For most Asian leaders and government, -how to walk out from the maze of authoritarian dictatorship toward democracy and returning political power to the people, rather than having political power monopolized by political elite or the minority ruling class-is most important. Implementing my administration’s goals of leading the people out of martial law, establishing a normal democratic system, and returning sovereignty to the people make up the second phase of Taiwan democratization. This is why I abolished the Temporary Provisions Effective During the Period of Communist Rebellion-to restore a normal Constitution with all its functions, to make the Constitution suitable for the 23 million people of Taiwan, to let the people elect their representatives and to let the people vote directly for their own president. As I mentioned before, these actions are quite difficult for a leader from a paternalistic culture to take, however, believing that the people will duly make their choices and returning power to the people are the keys to democracy. Certainly, there is another important factor for Taiwan’s democratization, that is, the support of the international community, especially the support of the United States. I still remember 1996, when China fired missiles to threaten Taiwan and to display their opposition to our direct presidential election. The same scenario occurred in 2000, while Chen Shui Bian was running for President. However, because the U.S. and world community clearly supported Taiwan’s democratization and its people’s right to pursue democratic rights and conviction to be their own masters, China had no other course but to exercise self-control. Ladies and Gentlemen, let us consider the following. One motive for China’s willingness to use military force against Taiwan is to rely on military power and the trumped up Chinese unification to conceal the unreasonableness and shortcomings of China’s despotic authoritarian system that are exposed by Taiwan’s democratization. I believe that the biggest threat to the Chinese regime comes not from Taiwan people deciding their own future, but from the challenges of China’s democratization and the return of sovereignty to her people, which will question the reasonableness and legitimacy of the existence of a authoritarian communist system.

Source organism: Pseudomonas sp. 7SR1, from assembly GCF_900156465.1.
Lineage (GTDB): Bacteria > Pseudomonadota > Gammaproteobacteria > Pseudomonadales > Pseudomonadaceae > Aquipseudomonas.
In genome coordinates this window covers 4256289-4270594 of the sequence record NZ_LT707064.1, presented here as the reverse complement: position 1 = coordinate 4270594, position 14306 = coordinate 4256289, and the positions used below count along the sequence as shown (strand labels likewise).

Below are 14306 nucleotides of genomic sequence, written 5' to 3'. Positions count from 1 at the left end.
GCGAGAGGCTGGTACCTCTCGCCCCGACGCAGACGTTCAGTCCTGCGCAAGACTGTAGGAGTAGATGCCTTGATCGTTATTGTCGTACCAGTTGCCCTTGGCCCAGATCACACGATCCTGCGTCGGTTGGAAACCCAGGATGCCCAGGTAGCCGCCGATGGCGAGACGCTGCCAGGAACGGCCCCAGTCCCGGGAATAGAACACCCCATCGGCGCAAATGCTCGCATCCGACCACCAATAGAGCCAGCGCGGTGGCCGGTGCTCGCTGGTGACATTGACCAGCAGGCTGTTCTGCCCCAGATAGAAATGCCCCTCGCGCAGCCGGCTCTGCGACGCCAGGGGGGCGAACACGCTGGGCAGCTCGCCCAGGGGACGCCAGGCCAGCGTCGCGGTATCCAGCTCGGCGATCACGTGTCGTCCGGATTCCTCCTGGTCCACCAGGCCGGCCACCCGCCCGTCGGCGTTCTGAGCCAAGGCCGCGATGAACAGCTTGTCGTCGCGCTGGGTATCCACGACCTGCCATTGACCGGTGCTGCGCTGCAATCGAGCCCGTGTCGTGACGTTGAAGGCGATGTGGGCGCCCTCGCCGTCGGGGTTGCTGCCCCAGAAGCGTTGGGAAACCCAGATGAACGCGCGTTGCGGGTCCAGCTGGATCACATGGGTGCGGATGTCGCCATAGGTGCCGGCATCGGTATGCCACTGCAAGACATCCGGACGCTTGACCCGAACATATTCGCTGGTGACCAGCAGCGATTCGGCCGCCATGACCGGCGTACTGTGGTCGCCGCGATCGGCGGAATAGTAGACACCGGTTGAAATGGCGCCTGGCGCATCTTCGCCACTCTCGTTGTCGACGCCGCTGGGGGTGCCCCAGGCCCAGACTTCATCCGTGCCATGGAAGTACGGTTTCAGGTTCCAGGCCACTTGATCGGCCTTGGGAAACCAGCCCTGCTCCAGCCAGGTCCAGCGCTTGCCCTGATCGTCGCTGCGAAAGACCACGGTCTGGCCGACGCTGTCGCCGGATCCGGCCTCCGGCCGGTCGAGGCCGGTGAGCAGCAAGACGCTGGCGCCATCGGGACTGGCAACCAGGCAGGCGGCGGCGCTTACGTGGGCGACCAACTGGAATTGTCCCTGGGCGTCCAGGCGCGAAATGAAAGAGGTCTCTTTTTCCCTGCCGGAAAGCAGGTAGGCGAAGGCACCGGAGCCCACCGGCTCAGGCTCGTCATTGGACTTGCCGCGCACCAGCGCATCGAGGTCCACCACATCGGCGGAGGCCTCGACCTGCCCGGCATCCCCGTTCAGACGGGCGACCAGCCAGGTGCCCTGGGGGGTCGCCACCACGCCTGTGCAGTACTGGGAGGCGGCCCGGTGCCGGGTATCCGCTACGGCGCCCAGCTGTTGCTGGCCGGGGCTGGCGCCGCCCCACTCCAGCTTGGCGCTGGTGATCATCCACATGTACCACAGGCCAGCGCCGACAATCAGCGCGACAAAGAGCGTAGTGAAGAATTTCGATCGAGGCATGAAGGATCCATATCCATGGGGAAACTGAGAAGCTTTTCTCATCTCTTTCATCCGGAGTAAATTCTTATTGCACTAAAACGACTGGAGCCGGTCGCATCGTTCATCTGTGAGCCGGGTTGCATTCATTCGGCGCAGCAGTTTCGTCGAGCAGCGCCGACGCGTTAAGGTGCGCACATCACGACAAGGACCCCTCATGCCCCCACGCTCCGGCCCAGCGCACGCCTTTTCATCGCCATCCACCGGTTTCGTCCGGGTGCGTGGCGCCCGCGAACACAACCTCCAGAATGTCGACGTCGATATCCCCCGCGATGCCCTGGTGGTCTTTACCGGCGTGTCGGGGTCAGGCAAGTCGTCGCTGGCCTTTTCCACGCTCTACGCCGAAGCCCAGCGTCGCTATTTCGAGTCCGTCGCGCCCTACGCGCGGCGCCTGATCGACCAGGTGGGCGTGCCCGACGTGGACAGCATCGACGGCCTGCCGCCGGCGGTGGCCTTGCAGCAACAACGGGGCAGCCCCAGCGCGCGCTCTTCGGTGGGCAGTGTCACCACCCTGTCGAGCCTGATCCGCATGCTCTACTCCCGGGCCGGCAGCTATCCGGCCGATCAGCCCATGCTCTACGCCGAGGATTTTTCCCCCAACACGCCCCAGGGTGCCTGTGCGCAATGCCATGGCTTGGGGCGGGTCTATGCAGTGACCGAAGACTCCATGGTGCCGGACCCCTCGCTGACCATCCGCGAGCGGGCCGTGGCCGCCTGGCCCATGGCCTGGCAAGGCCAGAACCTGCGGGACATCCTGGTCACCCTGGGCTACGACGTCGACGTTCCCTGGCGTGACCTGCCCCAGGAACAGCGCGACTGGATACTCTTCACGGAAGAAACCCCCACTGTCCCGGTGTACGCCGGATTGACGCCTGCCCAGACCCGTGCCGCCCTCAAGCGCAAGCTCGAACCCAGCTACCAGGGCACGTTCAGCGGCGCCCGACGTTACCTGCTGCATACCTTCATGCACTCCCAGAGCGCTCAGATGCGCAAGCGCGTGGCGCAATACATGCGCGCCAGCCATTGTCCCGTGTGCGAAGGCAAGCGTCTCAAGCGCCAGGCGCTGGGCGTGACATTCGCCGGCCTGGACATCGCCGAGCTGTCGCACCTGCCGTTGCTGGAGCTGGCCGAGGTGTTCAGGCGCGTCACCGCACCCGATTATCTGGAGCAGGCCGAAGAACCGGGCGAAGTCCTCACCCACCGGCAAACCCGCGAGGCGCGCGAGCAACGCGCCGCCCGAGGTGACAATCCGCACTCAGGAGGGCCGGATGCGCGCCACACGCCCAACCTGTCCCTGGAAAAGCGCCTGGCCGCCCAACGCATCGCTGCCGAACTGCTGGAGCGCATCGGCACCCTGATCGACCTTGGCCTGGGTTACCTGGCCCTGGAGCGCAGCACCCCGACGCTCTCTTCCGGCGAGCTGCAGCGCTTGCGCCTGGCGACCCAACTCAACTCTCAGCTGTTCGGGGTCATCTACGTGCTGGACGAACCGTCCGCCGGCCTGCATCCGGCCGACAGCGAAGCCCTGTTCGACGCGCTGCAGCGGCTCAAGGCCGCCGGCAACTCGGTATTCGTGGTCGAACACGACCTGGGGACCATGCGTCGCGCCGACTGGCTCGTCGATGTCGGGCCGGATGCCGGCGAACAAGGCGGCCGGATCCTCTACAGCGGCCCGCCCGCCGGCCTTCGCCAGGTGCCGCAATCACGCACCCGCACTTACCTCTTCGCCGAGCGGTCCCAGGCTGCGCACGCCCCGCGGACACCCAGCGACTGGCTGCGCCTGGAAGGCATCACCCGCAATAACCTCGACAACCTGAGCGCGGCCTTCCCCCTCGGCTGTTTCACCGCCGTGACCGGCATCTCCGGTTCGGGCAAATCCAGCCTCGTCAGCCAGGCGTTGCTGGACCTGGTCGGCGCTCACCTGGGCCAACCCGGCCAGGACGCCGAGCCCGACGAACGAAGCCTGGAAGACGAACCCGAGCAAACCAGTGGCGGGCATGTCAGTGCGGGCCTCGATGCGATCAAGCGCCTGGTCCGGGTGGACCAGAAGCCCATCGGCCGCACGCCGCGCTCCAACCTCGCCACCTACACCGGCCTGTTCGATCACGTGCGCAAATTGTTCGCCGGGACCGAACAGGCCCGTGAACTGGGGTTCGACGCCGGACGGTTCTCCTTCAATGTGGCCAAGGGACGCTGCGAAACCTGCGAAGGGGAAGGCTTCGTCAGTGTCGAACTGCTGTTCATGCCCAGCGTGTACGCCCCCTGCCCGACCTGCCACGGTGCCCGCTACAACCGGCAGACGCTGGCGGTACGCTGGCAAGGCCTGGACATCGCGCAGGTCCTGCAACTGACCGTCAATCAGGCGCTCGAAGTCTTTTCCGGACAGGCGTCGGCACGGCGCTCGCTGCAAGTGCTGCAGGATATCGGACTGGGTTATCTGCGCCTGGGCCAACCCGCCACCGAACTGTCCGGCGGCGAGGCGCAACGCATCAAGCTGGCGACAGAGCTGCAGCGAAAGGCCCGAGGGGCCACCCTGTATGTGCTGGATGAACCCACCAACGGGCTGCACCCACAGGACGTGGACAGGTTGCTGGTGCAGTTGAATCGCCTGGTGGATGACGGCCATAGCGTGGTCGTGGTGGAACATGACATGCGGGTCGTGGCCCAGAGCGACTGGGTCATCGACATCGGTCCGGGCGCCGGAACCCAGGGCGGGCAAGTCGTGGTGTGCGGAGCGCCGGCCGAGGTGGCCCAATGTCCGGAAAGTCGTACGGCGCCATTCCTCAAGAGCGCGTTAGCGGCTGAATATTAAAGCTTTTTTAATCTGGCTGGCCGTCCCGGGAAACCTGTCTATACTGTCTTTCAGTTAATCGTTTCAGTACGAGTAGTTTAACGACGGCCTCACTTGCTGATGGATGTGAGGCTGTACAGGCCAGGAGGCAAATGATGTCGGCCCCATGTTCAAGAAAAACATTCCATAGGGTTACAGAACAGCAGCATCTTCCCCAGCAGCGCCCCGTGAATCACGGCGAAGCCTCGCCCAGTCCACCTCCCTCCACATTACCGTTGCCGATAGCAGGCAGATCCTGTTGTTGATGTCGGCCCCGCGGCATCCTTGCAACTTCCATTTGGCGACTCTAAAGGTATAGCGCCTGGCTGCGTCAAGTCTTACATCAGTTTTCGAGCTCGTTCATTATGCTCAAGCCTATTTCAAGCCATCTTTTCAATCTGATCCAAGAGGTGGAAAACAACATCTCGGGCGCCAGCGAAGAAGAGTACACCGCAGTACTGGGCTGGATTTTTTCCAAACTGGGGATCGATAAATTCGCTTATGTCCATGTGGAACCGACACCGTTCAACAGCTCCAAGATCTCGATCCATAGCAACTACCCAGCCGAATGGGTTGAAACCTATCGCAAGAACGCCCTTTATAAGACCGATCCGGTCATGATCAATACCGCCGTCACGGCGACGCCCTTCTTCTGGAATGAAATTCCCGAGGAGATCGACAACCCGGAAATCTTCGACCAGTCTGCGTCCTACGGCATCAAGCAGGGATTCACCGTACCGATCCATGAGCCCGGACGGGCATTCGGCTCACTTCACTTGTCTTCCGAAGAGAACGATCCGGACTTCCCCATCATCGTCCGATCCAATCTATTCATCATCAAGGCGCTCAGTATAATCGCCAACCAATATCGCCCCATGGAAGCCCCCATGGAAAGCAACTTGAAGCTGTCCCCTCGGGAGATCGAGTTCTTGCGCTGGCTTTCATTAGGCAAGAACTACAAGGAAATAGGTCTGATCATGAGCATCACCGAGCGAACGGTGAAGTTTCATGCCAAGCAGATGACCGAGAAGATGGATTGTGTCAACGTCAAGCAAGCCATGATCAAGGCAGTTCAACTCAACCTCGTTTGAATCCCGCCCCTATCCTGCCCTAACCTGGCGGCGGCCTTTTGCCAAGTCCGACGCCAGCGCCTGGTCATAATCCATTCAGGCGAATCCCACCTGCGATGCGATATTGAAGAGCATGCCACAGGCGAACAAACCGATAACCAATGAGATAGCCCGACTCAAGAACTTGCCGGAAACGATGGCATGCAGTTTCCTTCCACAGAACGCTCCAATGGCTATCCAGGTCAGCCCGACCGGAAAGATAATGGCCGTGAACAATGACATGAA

Through United States promotion of democracy around the world, we see a gradual budding of the flower of democracy in Afghanistan in Central Asia and in Iraq in the Middle East. However, we have yet to see such a trend in the most populous country in East Asia, China, which did not even address this issue during the just concluded 16th National Party Congress. Nor do we hear any loud urgent calls from the United States or the world community in this regard. Rather we see the concern of the international community toward the pursuit of freedom and democracy in China being drowned by the allure of the China market and the rise of its military.

  Just like Alaska being on the front line of defense of the United States in Asia, Taiwan is also on the front line of defense against Chinese authoritarianism. Taiwan’s democracy and existence has meaningful significance for the future of democracy in China and Asia. Securing Taiwan against threats and annexation by despotic China and allowing Taiwan’s democracy to deepen and strengthen will have indicative significance for the Chinese people and Asian democracy. For America, the existence of democratic Taiwan represents the expansion of democracy in the Asia Pacific region and a cornerstone of American security and interests in this region.

  Ladies and Gentlemen, the basic values of democracy and freedom often serve as the basis for economic and security alliances. One of the reasons for the close friendship between Alaska and Taiwan, or between the United States and Taiwan, is our mutual agreement on the values of democracy and freedom. The creation of a democratic system and alliance in Asia Pacific is the true basis for regional peace. This is what I personally hope for and what I hope for of my American friends. Thank you.